I also observed that a classmate who had lived in a city with a lot of blacks - parents left the city in fear that he would turn into a gangbanger- used terms to describe blacks that today would get him thrown out of polite society. In addition to showing the South had no monopoly on racism, that made me wonder how I might respond in also living in an area with a lot of blacks.

From observations of social conflict in elementary school and from my regional high school, I came to the conclusion that racism is but a subset of my-group-versus-your-group, or in-group versus out-group. Our species will always make some sort of in-group versus out-group distinction. Only the amount and severity will differ.

From my time in Latin America, I came to the conclusion that the USA had no monopoly on racism/bigotry.

As far as I can tell, my changes in political views didn't come about from someone persuading me.

David Foster said...

RichardJohnson..."Our species will always make some sort of in-group versus out-group distinction. Only the amount and severity will differ."

Some kinds of in-group / out-group distinctions are more harmful than others. In a business, for example, if the people in sales view the marketing & product planning people as idiots and the marketing & product planning people view the engineers as rigid and uncreative nerds...with reciprocal attitudes running in the opposite direction...then it is going to be hard to get any profitable new products developed and sold. But if the organization is such that the people working on the Gerbilator product line have a strong group identify...whatever their individual functions may be...but regard the people working on the Turbo Encabulator product as useless time-servers...then the in-group / out-group attitudes will be much less harmful and may actually be beneficial.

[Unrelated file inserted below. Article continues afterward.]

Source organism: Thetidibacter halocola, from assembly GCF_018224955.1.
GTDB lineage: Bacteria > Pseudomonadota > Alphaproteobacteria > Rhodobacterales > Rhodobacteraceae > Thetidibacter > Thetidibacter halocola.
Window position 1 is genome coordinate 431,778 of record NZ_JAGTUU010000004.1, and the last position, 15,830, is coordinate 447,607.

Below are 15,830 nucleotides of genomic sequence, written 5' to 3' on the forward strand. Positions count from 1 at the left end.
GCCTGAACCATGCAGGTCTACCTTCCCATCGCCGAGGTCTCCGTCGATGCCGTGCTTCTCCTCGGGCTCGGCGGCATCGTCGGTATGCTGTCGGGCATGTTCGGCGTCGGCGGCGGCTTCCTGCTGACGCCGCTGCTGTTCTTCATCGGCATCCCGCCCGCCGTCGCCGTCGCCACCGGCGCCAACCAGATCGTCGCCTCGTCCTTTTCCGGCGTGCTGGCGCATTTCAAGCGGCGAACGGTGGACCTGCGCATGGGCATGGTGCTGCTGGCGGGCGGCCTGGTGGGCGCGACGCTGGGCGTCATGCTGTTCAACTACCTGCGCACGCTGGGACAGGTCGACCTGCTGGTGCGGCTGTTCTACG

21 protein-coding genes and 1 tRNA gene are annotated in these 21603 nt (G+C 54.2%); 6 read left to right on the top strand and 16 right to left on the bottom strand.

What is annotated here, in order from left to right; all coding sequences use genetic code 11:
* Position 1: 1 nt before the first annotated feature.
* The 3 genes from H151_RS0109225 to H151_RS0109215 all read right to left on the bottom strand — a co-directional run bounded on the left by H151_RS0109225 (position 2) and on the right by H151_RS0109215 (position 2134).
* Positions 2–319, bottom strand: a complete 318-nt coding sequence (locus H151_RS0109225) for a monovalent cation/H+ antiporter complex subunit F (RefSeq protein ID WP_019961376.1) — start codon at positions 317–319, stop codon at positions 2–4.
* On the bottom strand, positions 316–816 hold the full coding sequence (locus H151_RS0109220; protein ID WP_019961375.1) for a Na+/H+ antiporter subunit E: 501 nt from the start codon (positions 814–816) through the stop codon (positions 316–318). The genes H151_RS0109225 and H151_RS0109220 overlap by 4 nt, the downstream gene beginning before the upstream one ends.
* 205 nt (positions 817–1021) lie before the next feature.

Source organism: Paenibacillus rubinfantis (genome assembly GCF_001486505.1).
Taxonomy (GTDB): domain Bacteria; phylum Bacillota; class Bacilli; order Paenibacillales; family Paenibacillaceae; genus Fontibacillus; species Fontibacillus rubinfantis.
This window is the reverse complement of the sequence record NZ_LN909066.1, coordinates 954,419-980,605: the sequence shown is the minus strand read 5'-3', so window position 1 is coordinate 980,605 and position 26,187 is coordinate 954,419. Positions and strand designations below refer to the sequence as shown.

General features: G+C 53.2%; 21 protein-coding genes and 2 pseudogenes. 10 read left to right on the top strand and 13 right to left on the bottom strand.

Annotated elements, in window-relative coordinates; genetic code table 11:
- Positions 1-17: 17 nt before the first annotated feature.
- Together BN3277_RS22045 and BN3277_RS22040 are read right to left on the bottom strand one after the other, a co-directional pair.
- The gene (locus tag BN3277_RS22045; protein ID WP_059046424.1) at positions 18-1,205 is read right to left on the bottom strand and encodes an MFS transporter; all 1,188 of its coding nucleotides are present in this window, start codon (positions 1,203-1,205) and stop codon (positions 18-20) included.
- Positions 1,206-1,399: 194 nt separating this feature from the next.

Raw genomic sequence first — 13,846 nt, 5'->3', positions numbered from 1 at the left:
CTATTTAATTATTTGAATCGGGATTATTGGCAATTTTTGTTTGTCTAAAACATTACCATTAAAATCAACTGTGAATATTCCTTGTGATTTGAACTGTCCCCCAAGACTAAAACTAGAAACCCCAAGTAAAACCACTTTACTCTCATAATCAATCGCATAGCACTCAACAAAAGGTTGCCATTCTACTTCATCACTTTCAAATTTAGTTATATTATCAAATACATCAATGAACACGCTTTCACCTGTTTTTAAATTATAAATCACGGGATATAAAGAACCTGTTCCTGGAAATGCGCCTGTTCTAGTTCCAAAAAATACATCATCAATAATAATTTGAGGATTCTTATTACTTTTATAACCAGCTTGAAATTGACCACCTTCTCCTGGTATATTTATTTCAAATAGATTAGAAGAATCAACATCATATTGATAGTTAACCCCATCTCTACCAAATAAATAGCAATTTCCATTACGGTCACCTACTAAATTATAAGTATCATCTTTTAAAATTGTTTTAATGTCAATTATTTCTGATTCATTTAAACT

There are probably societal analogs of this.

Anonymous said...

Your groups are too small. ;)

james wilson said...

These three observations cover the bases for me.

"That we can convince our opponents with printed reasons, I have not believed since the year 1764. I take up my pen to encourage my friends, and annoy my enemies."

"Faced with the choice between changing one’s mind and proving that there is no need to do so, almost everyone gets busy on the proof."

"A good question is not a bolt to be tightened into place but a seed to be planted."

In retrospect the last is how I changed the most. Something is said in contradiction to my beliefs, so I do not agree with it. Yet what has been seen cannot be unseen and my perception has been opened to seeing what I otherwise would not see. Weeks, months, or years, but if it is true I will see it.

Yes, the earth appears flat for our purposes, Frodo, but in fact all objects in our universe, like the moon, are spheres. That is why the shadow of the half moon is straight and the crescent moon is an arc, and you do not see rocks falling off the bottom of the moon.

Donna B. said...